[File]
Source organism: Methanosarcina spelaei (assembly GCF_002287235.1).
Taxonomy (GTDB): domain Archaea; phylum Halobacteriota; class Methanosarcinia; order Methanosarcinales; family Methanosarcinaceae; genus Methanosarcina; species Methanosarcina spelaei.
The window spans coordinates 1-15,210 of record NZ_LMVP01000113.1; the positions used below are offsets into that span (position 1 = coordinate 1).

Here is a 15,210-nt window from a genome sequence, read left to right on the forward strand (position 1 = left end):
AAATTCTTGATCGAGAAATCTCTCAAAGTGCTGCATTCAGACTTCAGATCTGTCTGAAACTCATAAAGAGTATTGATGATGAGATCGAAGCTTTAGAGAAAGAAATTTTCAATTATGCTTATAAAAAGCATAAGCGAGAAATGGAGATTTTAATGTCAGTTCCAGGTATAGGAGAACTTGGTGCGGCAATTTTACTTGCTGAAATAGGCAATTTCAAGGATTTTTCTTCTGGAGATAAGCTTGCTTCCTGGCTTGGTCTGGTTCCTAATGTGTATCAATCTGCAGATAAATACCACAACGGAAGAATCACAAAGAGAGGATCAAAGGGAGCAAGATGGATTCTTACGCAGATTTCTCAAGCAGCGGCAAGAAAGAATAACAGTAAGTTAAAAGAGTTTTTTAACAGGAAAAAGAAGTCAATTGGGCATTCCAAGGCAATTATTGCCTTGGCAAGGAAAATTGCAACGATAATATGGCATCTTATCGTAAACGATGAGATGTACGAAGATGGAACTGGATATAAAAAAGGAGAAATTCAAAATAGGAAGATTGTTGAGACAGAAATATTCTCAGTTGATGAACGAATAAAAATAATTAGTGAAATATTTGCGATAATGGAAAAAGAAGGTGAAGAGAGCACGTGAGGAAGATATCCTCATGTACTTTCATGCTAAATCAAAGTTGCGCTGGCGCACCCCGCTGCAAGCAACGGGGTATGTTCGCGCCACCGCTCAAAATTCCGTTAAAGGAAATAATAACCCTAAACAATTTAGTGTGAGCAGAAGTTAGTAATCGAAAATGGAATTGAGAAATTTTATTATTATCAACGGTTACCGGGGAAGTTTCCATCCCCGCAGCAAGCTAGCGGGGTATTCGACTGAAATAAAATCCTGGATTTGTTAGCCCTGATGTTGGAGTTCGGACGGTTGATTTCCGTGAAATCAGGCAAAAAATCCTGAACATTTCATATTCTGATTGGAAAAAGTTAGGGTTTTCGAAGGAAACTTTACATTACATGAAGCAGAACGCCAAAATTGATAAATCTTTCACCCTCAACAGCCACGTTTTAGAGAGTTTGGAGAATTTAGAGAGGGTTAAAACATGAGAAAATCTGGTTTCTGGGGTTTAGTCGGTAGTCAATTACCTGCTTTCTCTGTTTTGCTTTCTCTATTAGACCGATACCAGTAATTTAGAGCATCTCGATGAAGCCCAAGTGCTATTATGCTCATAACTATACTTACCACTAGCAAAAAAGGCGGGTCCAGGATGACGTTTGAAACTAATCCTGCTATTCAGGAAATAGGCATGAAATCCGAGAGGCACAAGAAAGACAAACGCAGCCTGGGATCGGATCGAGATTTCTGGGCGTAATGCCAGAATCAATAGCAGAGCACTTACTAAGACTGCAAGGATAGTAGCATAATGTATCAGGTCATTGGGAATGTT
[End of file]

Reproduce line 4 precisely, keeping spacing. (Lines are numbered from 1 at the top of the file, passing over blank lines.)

Here is a 15,210-nt window from a genome sequence, read left to right on the forward strand (position 1 = left end):